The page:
It’s just a book. Really. Look at it sometime without all the funny numbers and footnotes we’ve added, and it’s just a book, or a bunch of books collected into one big book. It’s chock full of stories, poems, historical documents, and other things, some arcane, some obvious. There are things in there that make a lot of sense, and other things you can mull over for days and still not understand, for a variety of reasons. But then, it’s not really just a book, is it?
I remember going to the Art Gallery of Ontario and looking at paintings in various styles by various artists who painted across various time periods. There was one, though, that captured my imagination. It was a Cubist depiction of Christ being taken down from the cross, dead as a doornail. I sat in front of it on a stool with no back, hunched over, just staring at it, taking it all in. It felt like I sat there for an age, though it was probably only fifteen minutes or so, and though I’m no great lover of painting as an art, the painting still affected me. It was a combination of the subject matter and the style and the colours, though none of that really matters. To me, it was much more than just a painting. It was a look into something completely other, something so different from my view of reality that it almost entranced me.
I can’t really deconstruct it. Or I could, I suppose, talk about the thickness of the brush strokes, the colour composition, the contrasting viewpoints, the fresh take on an ancient theme, the name of the artist, his or her body of work, the chosen themes, and on and on. I imagine I could write a very thick book about those things, all because I very much enjoyed the painting, and because it seems somehow important to me.
You could read my book (although I very much doubt you would unless you’re a close friend and I gave you a free copy to read in your copious spare time) and in the end gather a great number of facts about both the painting and about me. You could probably construct a pretty accurate profile of me as a person and author. You could, if you wanted to, make an index of all the things I wrote, so you could cross-reference them at will.
But in the end, you would have merely read a book about a painting, which is hardly a substitute for actually going to the gallery and sitting in front of it for fifteen minutes. You might find that those fifteen minutes, looking at a canvas, just taking it in, would be more informative, more gut-level than poring through my textbook about it for hours. (I picture myself writing a very long book.)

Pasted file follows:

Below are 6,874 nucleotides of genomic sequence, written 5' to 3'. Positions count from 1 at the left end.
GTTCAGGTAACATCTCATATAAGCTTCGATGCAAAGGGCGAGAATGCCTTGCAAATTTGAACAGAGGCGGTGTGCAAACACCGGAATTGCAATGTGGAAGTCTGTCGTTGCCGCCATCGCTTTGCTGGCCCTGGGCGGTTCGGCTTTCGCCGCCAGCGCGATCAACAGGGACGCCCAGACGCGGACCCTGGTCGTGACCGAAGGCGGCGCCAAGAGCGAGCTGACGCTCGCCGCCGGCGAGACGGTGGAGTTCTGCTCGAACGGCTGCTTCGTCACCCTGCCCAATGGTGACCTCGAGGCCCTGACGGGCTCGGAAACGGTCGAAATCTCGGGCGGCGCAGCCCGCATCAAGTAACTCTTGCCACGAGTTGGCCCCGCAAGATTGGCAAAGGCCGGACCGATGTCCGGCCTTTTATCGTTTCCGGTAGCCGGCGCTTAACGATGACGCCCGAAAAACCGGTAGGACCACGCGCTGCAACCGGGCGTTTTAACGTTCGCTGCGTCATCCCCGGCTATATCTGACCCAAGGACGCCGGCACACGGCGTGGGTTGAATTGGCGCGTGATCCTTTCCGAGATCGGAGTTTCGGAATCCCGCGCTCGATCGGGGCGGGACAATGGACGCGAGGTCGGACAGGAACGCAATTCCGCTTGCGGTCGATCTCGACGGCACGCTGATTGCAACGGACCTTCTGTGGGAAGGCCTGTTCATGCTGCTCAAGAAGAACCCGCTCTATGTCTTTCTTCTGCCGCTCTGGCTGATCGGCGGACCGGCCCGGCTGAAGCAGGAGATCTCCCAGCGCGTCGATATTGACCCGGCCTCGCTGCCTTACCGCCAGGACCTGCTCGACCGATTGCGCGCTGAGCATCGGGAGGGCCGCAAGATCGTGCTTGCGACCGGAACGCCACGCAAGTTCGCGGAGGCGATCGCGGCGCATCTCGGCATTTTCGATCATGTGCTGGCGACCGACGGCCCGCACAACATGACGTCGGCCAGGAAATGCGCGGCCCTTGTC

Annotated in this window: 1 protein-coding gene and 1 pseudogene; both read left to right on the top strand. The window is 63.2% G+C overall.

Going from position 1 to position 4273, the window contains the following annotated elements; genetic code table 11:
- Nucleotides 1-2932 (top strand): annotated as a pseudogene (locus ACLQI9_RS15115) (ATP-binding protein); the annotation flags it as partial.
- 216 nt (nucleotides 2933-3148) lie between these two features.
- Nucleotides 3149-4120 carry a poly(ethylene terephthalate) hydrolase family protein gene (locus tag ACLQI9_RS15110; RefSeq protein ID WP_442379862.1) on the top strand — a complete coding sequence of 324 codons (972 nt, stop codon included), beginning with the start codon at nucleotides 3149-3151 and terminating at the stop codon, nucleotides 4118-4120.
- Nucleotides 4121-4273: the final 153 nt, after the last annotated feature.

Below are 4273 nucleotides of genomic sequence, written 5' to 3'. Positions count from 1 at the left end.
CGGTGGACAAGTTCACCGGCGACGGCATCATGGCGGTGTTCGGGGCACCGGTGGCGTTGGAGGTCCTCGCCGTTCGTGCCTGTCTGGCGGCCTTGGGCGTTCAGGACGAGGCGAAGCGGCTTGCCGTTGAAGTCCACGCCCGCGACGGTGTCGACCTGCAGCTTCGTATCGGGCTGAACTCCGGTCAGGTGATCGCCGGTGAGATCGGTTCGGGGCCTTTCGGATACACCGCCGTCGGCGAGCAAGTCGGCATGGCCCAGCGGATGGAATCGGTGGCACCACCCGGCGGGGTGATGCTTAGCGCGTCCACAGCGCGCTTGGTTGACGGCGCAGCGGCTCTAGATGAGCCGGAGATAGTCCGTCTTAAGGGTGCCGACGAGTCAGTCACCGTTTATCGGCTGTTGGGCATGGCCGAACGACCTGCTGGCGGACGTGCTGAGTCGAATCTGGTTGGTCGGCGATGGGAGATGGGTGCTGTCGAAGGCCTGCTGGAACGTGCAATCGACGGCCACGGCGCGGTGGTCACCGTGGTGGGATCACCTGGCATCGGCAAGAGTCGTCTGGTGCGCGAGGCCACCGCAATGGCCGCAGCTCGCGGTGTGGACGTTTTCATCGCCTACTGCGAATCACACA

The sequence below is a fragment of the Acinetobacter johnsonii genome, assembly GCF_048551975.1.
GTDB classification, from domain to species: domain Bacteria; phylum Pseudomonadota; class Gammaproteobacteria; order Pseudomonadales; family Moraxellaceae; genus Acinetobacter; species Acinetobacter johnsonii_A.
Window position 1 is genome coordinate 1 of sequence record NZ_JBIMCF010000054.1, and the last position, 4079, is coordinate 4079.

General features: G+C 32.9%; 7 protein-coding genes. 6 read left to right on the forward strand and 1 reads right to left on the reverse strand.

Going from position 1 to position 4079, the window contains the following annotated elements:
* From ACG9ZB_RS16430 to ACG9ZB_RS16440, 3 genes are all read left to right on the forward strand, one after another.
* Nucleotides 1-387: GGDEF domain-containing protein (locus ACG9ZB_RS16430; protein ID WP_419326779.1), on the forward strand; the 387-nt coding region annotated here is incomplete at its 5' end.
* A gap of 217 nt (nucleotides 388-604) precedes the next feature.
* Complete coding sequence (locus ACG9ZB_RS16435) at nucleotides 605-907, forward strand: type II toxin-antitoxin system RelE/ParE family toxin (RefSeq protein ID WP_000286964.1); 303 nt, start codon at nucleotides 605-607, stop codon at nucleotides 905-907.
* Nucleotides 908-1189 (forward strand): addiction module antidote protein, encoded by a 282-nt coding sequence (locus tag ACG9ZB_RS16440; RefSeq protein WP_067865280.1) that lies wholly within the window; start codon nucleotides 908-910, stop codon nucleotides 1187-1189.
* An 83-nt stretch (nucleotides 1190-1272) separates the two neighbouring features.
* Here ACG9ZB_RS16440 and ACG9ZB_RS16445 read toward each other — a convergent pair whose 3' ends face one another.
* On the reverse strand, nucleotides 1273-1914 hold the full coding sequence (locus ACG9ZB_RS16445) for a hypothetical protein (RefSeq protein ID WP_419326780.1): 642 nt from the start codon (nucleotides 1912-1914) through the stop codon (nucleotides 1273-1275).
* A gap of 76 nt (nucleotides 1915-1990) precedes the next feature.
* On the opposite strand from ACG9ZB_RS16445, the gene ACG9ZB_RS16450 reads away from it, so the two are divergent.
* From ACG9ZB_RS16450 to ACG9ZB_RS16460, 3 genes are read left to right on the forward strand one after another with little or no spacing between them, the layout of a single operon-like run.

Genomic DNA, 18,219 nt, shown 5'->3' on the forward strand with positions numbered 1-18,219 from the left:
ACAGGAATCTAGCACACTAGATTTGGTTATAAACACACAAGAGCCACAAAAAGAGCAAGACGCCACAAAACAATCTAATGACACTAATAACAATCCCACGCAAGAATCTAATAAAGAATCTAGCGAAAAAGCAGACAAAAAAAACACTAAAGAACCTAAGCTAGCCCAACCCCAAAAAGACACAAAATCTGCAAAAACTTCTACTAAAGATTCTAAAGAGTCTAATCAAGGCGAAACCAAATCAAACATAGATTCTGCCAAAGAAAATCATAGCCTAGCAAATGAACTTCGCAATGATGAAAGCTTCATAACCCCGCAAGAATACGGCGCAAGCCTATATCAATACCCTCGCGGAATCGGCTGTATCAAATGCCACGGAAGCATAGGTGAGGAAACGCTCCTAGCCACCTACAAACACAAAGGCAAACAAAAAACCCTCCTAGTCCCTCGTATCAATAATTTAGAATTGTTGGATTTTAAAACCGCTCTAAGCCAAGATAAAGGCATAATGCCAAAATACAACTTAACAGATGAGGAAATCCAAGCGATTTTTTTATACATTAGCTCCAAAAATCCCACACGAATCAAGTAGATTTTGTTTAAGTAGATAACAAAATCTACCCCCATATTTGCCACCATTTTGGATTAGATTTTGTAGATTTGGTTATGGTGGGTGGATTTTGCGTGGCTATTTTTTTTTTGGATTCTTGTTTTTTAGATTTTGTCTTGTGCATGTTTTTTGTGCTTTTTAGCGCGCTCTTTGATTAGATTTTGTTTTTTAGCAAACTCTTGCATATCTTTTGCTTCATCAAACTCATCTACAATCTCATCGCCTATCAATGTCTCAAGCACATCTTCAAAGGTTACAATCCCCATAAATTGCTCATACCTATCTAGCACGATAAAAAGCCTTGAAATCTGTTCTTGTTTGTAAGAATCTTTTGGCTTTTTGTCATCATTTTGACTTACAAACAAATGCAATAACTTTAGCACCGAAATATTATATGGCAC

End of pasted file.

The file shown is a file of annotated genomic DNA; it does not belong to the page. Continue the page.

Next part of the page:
Or maybe not. That’s the thing about experiences. You might take a glance at the work, maybe even sit there for fifteen minutes, and wonder what I’d been smoking. You might not see what I saw in the work at all. You might instead find great enjoyment in a Pollock.
There’s still a chance you might agree with me. And though this isn’t a particularly profound experience, certainly not worth all that I’ve written about it, you might see what I saw. Maybe even more than I saw; who knows? But we could grab a beer afterwards and talk about it. You could explain to me this and that, and I could explain to you another thing, because we both saw the painting and we both had thus and such a reaction. We could write long books about the painting and compare indexes later, to the amusement and consternation of our friends, who would probably be looking up numbers for psychologists.
I feel it’s the same way with that book I was talking about. You might read it and see just a book. Or you might break it down and see some words. But if you read it and it did nothing for you, what’s the point of us discussing it? What would be the point of you reading my much bigger book about the book?
There’s a point here. Imagine going through a book about a painting. What’s the point, if you’ve never seen the painting? It wouldn’t make sense. It would be a lot of writing about something you don’t think is a big deal.
For a painting, that’s okay. I mean, we’ve all got our own taste, and that’s fine and good. But this book, you should read it. You should probably skip all those other books about the book and just read the book. You might not see the big deal, though I’ll politely disagree with you, but you should still read it.
Maybe afterward we can go out for a beer and talk about it, even if our friends start looking up the numbers for psychologists.